Ruffner files to run against Seaton for House seat

A Board of Fisheries member is planning to challenge Rep. Paul Seaton (R-Homer) for his seat in the Alaska Legislature.

Robert Ruffner of Kasilof filed a letter of intent with the Alaska Public Offices Commission with the intention of running for the District 31 seat in the House of Representatives. He said he intends to run as a Republican and to focus on the budget issues still facing the state.

Though he enjoys working on the Board of Fisheries, he said he was considering what the future would look like as the board is constantly enveloped in controversy and no one is guaranteed to serve on it long-term. In addition to fisheries management, Ruffner is also an active member of the Kenai Peninsula Borough’s Planning Commission and Road Service Area board as well as chairing the borough’s ongoing Material Site Working Group addressing the conflicts between gravel pits and nearby residents.

“I think that experience that I have of sitting on the planning commission and the road board (doesn’t) get any more local government than that,” he said. “And at the fish board level, you’re looking at the whole state. I’ve been fortunate to have that position to meet a lot of the mayors and community leaders across the whole state.”

Watching the inaction on the budget for the past several years has been frustrating, especially as the Legislature has not been working on cutting expenses this year as they have in the past several, he said. The House of Representatives bipartisan coalition, in which Seaton holds a leadership position, was an interesting idea to start but has failed to deliver any solutions, Ruffner said.

“I see these issues that we’re facing right now as needing some dedicated attention,” he said. “We really are at a crucial point in the state’s history … those are some big, sweeping fundamental issues that we need to address. We just don’t have any more time.”

One other candidate, John Cox of Anchor Point, has also filed to run as a Republican for the same seat. Seaton, who has served in the Legislature since 2002, filed his letter of intent to run for reelection with the Alaska Public Offices Commission in July 2017. Seaton defeated two contenders in the 2016 primary, including Cox, earning a shoo-in in the general because no candidates ran in the opposing parties.

Reach Elizabeth Earl at eearl@peninsulaclarion.com.

More in News

Tony Izzo, CEO of Matansuka Electric Association, stands with other utility executives on May 25 to describe a $200 million project to upgrade transmission lines along Alaska’s Railbelt. The announcement was made at the Alaska Sustainable Energy Conference in Anchorage. Curtis Thayer, executive director of the Alaska Energy Authority, is at the far left; Gov. Mike Dunleavy is at the far right. (Photo by Yereth Rosen/Alaska Beacon)
Utilities in Alaska’s Railbelt announce $200M transmission upgrade project

The upgrade will move more energy from the Bradley Lake Hydroelectric Plant on the Kenai Peninsula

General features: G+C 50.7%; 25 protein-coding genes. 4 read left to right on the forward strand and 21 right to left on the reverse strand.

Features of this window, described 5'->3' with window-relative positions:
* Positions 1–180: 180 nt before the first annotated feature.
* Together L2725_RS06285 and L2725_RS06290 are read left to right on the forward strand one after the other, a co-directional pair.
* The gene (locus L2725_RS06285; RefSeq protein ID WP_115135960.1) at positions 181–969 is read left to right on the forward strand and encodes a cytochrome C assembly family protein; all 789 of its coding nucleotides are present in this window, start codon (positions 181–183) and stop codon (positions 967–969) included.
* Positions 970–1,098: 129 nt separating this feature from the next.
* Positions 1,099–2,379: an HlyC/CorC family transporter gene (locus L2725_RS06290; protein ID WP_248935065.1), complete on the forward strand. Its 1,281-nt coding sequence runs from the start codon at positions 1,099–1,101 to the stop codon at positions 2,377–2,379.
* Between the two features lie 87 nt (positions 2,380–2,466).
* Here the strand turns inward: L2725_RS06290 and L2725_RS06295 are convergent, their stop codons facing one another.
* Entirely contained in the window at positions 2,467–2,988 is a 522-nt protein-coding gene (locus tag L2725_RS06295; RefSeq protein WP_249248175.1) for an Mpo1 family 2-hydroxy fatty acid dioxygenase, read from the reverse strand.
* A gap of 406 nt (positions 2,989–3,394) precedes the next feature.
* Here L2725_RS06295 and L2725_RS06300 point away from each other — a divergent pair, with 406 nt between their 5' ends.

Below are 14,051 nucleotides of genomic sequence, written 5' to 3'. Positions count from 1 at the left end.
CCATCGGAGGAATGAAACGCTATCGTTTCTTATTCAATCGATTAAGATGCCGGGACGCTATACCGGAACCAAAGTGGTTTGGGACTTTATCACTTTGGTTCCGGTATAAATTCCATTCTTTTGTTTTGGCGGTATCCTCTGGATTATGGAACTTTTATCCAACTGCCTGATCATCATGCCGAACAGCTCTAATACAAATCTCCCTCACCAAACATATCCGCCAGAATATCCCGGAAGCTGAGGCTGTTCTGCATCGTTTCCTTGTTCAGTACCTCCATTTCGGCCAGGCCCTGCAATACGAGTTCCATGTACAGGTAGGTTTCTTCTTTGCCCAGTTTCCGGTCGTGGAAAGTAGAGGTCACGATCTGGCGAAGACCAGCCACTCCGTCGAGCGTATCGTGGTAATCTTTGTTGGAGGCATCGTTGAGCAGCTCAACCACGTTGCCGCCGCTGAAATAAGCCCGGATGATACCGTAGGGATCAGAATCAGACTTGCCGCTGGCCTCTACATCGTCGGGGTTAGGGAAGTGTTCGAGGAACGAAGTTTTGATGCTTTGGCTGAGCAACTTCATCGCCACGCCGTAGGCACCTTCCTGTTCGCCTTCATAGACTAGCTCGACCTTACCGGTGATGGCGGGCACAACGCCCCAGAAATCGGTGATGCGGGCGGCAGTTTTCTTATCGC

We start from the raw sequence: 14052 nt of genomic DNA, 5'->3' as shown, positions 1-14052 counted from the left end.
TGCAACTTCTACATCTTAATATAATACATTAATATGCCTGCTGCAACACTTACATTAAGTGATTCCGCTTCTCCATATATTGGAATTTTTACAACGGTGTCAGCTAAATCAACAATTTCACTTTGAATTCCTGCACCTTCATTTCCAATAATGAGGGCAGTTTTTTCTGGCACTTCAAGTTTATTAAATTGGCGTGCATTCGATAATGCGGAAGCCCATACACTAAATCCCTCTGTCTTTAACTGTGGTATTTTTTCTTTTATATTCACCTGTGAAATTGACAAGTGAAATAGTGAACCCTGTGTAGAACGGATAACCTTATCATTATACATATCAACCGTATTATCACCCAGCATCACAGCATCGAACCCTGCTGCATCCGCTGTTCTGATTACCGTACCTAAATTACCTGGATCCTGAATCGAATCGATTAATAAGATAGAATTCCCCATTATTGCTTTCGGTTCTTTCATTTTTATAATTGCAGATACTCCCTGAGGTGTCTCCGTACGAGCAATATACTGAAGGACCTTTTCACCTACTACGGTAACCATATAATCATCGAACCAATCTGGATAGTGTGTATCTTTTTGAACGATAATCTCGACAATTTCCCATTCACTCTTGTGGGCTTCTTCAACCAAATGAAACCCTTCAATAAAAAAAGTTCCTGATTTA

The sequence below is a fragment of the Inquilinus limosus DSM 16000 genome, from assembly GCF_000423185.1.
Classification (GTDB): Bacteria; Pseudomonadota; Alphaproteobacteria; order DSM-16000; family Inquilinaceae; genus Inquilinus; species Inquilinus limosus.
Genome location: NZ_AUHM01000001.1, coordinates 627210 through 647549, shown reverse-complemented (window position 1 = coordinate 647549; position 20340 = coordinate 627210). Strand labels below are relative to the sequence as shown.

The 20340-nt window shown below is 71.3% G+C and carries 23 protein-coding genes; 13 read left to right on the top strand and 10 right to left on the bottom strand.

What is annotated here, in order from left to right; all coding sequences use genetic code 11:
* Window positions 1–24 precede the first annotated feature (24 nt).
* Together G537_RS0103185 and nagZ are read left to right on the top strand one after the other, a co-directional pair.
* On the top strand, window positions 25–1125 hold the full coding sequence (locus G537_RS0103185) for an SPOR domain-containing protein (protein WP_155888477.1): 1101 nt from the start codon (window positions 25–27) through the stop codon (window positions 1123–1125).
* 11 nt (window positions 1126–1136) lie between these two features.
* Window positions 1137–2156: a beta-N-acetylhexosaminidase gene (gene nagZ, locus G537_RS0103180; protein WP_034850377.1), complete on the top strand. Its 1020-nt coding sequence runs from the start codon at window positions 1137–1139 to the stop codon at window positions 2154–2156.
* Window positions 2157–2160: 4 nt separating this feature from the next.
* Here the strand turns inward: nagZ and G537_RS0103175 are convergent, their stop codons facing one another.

Silver salmon swim in Sucker Creek on Sept. 18, 2020. (Photo by Matt Bowser/Kenai National Wildlife Refuge)
Project to study effect of climate change on salmon streams

The organization will partner with the United States Geological Survey

Wood is piled near the entrance to Centennial Park on Thursday, May 26, 2022, in Soldotna, Alaska. The campground was closed for most of May while the city worked with contractors to remove trees infested with spruce bark beetles from the property. Southcentral Alaska’s current spruce beetle outbreak has already affected 1.6 million acres of land, including 21,000 acres managed by the Kenai Peninsula Borough. (Ashlyn O’Hara/Peninsula Clarion)
Soldotna beetle-kill efforts boosted by $150K grant

The city has focused recent mitigation efforts on city campgrounds

A spruce bark beetle is seen on the underside of a piece of bark taken from logs stacked near Central Peninsula Landfill on Thursday, July 1, 2021, near Soldotna, Alaska. (Ashlyn O’Hara/Peninsula Clarion)
Emergency harvest of beetle-killed spruce trees approved

The move comes amid an infestation that has spread across Southcentral Alaska

This May 4, 2022, photo shows oceanographers Andrew McDonnell, left, and Claudine Hauri, middle, along with engineer Joran Kemme after an underwater glider was pulled aboard the University of Alaska Fairbanks research vessel Nanuq from the Gulf of Alaska. The glider was fitted with special sensors to study ocean acidification. (AP Photo/Mark Thiessen)
An ocean first: Underwater drone tracks CO2 in Alaska gulf

The autonomous vehicle was deployed in the Gulf of Alaska

The Caribou Fire (#135) can be seen burning about 23 miles northeast of Homer and about 2 miles west of Fox River on May 25, 2022. (Photo courtesy of Fenya Basargin)
Officials warn of wildfire danger ahead of Memorial weekend

Firefighters responded to the Caribou Fire 23 miles northeast of Homer this week

Having made its maiden voyage to Homer in 2003, the USCGC Hickory left Homer on Friday, May 20, 2022, on its way to Baltimore, Maryland, where it will be refurbished before heading to Guam. In December, the USCGC Aspen will arrive in Homer to take the Hickory’s place. (Photo by McKibben Jackinsky)
Hickory changes command — and leaves Homer

After 20 years in Homer, Hickory sails off to new assignment in Guam, with Aspen to replace cutter here

A cruise ship is docked in Seward, Alaska, on Wednesday, May 25, 2022. (Camille Botello/Peninsula Clarion)
Cruise passengers encouraged to test before docking in Seward

The request comes as new COVID cases are increasing in Alaska

Most Read